Fear of spiders is normal – some of them are dangerous, so it’s part of our survival instinct. We tend to generalise things (otherwise you’d have to work out what a car was every time you encountered a different make or model or colour) so, even in countries where spiders are just regular creepy crawly things, the fear is common.
But how do you stop being scared of spiders?
If there’s a specific instance that you can remember where you started to be afraid of spiders, there’s a technique you can use called the NLP rewind technique.
- Imagine yourself sitting comfortably in a cinema
- On the screen is an image of you surviving the encounter with the spider
- The projectionist now plays a short film where the clip goes backwards in time from the place where you survived, back to the point before your fear developed. They’ve played around with the special effects and this reverse-action movie is in black and white
- Once the clip has played through, the projectionist plays with a couple of controls and begins the playback again. But this time it’s at double speed (any voices are also double speed and, of course, backwards) and there’s some circus music playing as well
- The projectionist does this a few more times, maybe speeding up the playback a bit more, until you’re feeling a lot more comfortable about your fear. Then they invite you to the projection room and hand you the digital file containing the film.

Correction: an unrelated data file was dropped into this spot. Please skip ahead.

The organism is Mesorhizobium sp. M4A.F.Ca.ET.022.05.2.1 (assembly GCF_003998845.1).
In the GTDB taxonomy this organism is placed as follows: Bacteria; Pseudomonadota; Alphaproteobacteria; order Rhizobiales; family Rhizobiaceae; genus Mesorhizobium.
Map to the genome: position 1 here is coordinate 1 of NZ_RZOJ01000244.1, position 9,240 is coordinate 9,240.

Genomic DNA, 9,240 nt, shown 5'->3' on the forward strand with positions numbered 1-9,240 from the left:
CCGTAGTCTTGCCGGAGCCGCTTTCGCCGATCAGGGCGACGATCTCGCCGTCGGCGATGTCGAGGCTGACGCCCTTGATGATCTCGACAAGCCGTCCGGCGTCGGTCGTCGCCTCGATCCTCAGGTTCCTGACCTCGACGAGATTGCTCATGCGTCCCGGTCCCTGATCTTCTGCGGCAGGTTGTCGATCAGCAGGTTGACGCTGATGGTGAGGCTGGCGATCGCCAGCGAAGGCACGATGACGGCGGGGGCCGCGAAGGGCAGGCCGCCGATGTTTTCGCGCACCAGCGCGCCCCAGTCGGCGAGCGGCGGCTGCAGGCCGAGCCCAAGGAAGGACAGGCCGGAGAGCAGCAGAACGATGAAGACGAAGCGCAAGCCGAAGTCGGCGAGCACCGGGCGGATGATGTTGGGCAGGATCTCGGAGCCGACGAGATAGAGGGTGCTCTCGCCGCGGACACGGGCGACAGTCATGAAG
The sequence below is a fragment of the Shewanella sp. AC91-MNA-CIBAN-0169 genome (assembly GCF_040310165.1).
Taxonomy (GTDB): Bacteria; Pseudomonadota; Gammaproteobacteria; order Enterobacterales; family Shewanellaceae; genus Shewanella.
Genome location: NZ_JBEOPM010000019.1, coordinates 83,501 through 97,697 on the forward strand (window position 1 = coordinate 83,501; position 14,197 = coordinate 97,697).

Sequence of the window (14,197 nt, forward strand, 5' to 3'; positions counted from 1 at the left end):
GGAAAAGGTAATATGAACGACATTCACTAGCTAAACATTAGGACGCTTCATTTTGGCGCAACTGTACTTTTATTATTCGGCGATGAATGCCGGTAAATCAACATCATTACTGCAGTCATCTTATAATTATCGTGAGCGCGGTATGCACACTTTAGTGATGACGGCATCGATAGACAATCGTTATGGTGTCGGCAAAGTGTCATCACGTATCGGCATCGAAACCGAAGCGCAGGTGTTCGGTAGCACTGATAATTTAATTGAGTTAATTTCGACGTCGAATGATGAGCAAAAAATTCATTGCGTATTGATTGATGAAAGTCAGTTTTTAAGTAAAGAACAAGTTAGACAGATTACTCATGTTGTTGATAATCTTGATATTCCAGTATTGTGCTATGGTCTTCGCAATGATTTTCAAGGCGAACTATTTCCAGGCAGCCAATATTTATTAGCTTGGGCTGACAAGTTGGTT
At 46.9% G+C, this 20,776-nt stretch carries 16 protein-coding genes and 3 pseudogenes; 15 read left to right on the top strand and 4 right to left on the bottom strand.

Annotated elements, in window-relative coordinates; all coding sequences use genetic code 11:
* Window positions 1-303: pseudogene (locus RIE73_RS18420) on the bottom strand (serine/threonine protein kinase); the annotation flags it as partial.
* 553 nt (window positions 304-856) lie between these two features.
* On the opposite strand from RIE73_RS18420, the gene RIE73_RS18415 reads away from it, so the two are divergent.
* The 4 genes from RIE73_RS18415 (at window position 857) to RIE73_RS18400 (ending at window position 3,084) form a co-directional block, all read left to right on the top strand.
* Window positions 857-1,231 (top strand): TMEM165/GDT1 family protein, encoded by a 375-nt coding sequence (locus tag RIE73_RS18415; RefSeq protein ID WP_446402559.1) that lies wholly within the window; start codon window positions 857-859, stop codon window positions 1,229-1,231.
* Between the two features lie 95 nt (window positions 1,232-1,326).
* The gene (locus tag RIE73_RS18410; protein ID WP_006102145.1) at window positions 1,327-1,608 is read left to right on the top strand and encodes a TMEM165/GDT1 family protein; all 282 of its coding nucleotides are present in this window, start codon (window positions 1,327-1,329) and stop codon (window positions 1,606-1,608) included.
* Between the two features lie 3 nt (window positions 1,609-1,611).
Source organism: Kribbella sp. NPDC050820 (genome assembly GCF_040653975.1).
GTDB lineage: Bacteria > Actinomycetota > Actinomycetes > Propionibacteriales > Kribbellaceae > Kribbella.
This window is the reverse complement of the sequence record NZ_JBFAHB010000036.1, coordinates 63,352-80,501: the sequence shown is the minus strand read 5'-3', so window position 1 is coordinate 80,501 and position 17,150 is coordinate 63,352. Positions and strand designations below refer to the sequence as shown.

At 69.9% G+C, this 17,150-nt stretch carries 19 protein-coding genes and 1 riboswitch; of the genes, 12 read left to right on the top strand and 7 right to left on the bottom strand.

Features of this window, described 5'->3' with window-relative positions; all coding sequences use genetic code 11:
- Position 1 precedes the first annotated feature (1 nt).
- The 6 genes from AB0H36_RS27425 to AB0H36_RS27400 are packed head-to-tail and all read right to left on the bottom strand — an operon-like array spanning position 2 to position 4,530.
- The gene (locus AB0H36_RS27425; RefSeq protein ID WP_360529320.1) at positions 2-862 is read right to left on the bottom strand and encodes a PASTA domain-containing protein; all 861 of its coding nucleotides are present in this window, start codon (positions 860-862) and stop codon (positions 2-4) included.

- They show you an incinerator and suggest that you put the file into it and watch it get destroyed
That’s it in a nutshell and this link guides you through the complete process so you can concentrate on it without having to remember what to do next.
If you can’t remember exactly where your arachnophobia started, you can still go through that process but you have to imagine the start and end events – some people find that easy to do, others don’t.
Another option is to imagine the spider doing daft things.
Let your imagination go wild – when I did this process on a friend, the spider was wearing neon striped wellington boots and trying to tap dance whilst a local hooligan was spray painting graffiti on it.
If you can get that kind of imagary in your mind every time you meet a spider, you’re well on your way to reducing or eliminating the fear.
Another option that I really like is hypnosis.
This works well – I remember a documentary where Paul McKenna took someone who couldn’t even read the word “spider” without getting tremors through the whole process – from being able to read the word, to seeing pictures of them in a book right the way through to having a spider (a tarantula from memory) calmy walk over their hands.
It’s unlikely that you could afford an appointment with him – even if you could get an appointment – but the next best thing is to play yourself a hypnosis audio that will do the same kind of process.
OK, it can’t conjure up a tarantula for you to test whether it’s worked, but I’m guessing you’re probably quite happy that it won’t.
Instead, a master hypnotist will guide you through the whole process of getting over your fear of spiders.
It’s easy and the session lasts just over 20 minutes so, although it’s about double the time of the NLP process I outlined earlier, it’s still pretty quick.
And it works.
So if you’d like to stop being scared of spiders, download the hypnosis audio and listen to it.